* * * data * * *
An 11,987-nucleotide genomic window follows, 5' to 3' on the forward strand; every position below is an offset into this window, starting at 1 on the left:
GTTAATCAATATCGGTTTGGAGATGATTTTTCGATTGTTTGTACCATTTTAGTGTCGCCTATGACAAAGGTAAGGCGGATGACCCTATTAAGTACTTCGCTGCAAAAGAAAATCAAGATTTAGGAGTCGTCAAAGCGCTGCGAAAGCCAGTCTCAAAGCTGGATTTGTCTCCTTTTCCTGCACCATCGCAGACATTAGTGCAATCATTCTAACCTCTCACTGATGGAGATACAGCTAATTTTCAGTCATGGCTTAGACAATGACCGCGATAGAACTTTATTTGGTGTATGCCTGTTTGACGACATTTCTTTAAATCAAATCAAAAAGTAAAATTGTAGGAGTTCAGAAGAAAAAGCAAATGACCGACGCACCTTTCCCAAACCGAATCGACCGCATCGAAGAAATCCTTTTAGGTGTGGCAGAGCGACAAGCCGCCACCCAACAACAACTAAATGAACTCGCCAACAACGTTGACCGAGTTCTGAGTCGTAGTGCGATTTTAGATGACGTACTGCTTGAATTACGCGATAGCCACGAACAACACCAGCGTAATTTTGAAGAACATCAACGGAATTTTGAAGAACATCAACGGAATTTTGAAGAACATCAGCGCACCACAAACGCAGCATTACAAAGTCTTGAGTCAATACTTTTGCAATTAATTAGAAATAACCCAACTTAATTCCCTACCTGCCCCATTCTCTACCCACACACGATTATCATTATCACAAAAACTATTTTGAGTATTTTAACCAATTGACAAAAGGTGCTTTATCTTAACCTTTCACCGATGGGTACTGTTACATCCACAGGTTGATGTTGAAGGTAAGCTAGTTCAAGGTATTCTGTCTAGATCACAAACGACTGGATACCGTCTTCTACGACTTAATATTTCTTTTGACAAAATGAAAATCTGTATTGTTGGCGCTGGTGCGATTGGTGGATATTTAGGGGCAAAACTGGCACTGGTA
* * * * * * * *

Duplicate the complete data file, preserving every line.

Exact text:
An 11,987-nucleotide genomic window follows, 5' to 3' on the forward strand; every position below is an offset into this window, starting at 1 on the left:
GTTAATCAATATCGGTTTGGAGATGATTTTTCGATTGTTTGTACCATTTTAGTGTCGCCTATGACAAAGGTAAGGCGGATGACCCTATTAAGTACTTCGCTGCAAAAGAAAATCAAGATTTAGGAGTCGTCAAAGCGCTGCGAAAGCCAGTCTCAAAGCTGGATTTGTCTCCTTTTCCTGCACCATCGCAGACATTAGTGCAATCATTCTAACCTCTCACTGATGGAGATACAGCTAATTTTCAGTCATGGCTTAGACAATGACCGCGATAGAACTTTATTTGGTGTATGCCTGTTTGACGACATTTCTTTAAATCAAATCAAAAAGTAAAATTGTAGGAGTTCAGAAGAAAAAGCAAATGACCGACGCACCTTTCCCAAACCGAATCGACCGCATCGAAGAAATCCTTTTAGGTGTGGCAGAGCGACAAGCCGCCACCCAACAACAACTAAATGAACTCGCCAACAACGTTGACCGAGTTCTGAGTCGTAGTGCGATTTTAGATGACGTACTGCTTGAATTACGCGATAGCCACGAACAACACCAGCGTAATTTTGAAGAACATCAACGGAATTTTGAAGAACATCAACGGAATTTTGAAGAACATCAGCGCACCACAAACGCAGCATTACAAAGTCTTGAGTCAATACTTTTGCAATTAATTAGAAATAACCCAACTTAATTCCCTACCTGCCCCATTCTCTACCCACACACGATTATCATTATCACAAAAACTATTTTGAGTATTTTAACCAATTGACAAAAGGTGCTTTATCTTAACCTTTCACCGATGGGTACTGTTACATCCACAGGTTGATGTTGAAGGTAAGCTAGTTCAAGGTATTCTGTCTAGATCACAAACGACTGGATACCGTCTTCTACGACTTAATATTTCTTTTGACAAAATGAAAATCTGTATTGTTGGCGCTGGTGCGATTGGTGGATATTTAGGGGCAAAACTGGCACTGGTA